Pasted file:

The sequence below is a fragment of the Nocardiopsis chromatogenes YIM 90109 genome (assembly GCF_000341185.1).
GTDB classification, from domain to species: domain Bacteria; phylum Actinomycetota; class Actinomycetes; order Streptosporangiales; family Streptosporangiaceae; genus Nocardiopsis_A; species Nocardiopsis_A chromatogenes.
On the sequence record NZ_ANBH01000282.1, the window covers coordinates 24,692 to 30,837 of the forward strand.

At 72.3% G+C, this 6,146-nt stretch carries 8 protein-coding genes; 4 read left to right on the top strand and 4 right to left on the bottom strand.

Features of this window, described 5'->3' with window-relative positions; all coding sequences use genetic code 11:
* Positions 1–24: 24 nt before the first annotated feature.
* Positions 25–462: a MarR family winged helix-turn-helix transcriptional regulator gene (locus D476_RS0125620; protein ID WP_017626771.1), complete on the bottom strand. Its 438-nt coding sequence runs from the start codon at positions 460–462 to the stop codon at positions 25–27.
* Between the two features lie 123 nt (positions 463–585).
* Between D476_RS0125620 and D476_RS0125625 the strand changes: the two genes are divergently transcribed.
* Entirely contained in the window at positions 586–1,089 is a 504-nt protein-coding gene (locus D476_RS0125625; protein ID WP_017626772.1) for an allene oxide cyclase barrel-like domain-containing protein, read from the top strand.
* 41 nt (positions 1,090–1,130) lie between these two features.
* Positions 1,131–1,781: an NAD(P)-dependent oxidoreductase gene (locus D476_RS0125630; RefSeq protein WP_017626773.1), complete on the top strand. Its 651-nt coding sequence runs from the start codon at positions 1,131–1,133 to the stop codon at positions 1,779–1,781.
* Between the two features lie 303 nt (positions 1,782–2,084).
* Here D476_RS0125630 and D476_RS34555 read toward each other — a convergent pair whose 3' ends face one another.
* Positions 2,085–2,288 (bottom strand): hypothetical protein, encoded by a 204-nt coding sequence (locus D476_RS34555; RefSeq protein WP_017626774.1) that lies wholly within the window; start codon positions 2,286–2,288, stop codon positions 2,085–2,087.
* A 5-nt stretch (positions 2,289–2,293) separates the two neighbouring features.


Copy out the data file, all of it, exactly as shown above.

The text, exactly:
The sequence below is a fragment of the Nocardiopsis chromatogenes YIM 90109 genome (assembly GCF_000341185.1).
GTDB classification, from domain to species: domain Bacteria; phylum Actinomycetota; class Actinomycetes; order Streptosporangiales; family Streptosporangiaceae; genus Nocardiopsis_A; species Nocardiopsis_A chromatogenes.
On the sequence record NZ_ANBH01000282.1, the window covers coordinates 24,692 to 30,837 of the forward strand.

At 72.3% G+C, this 6,146-nt stretch carries 8 protein-coding genes; 4 read left to right on the top strand and 4 right to left on the bottom strand.

Features of this window, described 5'->3' with window-relative positions; all coding sequences use genetic code 11:
* Positions 1–24: 24 nt before the first annotated feature.
* Positions 25–462: a MarR family winged helix-turn-helix transcriptional regulator gene (locus D476_RS0125620; protein ID WP_017626771.1), complete on the bottom strand. Its 438-nt coding sequence runs from the start codon at positions 460–462 to the stop codon at positions 25–27.
* Between the two features lie 123 nt (positions 463–585).
* Between D476_RS0125620 and D476_RS0125625 the strand changes: the two genes are divergently transcribed.
* Entirely contained in the window at positions 586–1,089 is a 504-nt protein-coding gene (locus D476_RS0125625; protein ID WP_017626772.1) for an allene oxide cyclase barrel-like domain-containing protein, read from the top strand.
* 41 nt (positions 1,090–1,130) lie between these two features.
* Positions 1,131–1,781: an NAD(P)-dependent oxidoreductase gene (locus D476_RS0125630; RefSeq protein WP_017626773.1), complete on the top strand. Its 651-nt coding sequence runs from the start codon at positions 1,131–1,133 to the stop codon at positions 1,779–1,781.
* Between the two features lie 303 nt (positions 1,782–2,084).
* Here D476_RS0125630 and D476_RS34555 read toward each other — a convergent pair whose 3' ends face one another.
* Positions 2,085–2,288 (bottom strand): hypothetical protein, encoded by a 204-nt coding sequence (locus D476_RS34555; RefSeq protein WP_017626774.1) that lies wholly within the window; start codon positions 2,286–2,288, stop codon positions 2,085–2,087.
* A 5-nt stretch (positions 2,289–2,293) separates the two neighbouring features.